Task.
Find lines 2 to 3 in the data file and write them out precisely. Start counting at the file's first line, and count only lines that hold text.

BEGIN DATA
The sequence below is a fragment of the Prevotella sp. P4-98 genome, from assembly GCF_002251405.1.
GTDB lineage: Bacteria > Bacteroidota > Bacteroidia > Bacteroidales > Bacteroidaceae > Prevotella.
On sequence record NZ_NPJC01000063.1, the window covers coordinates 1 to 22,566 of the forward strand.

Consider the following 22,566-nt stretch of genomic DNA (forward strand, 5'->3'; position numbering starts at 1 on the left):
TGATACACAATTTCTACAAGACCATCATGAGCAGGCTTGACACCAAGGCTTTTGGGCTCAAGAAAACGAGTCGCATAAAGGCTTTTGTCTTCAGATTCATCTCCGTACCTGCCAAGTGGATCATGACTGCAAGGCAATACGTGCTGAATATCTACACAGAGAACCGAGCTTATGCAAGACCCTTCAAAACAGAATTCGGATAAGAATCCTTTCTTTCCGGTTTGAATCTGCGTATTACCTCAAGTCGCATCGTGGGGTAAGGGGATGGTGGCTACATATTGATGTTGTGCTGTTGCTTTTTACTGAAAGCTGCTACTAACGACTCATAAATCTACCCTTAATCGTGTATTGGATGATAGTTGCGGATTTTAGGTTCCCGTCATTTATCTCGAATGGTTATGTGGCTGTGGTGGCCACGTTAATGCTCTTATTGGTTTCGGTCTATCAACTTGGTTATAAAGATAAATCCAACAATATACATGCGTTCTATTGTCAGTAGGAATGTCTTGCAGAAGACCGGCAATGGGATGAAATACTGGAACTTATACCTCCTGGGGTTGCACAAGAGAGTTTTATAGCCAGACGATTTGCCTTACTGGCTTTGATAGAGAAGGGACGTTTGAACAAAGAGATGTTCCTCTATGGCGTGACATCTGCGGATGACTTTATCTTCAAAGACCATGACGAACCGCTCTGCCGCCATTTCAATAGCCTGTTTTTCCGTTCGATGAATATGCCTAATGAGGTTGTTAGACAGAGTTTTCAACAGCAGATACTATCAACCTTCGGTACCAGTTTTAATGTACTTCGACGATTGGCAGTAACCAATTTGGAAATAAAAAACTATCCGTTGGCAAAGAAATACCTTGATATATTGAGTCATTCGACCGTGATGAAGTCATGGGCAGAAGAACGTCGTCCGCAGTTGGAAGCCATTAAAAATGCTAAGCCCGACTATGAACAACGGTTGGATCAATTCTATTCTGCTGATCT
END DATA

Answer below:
GTDB lineage: Bacteria > Bacteroidota > Bacteroidia > Bacteroidales > Bacteroidaceae > Prevotella.
On sequence record NZ_NPJC01000063.1, the window covers coordinates 1 to 22,566 of the forward strand.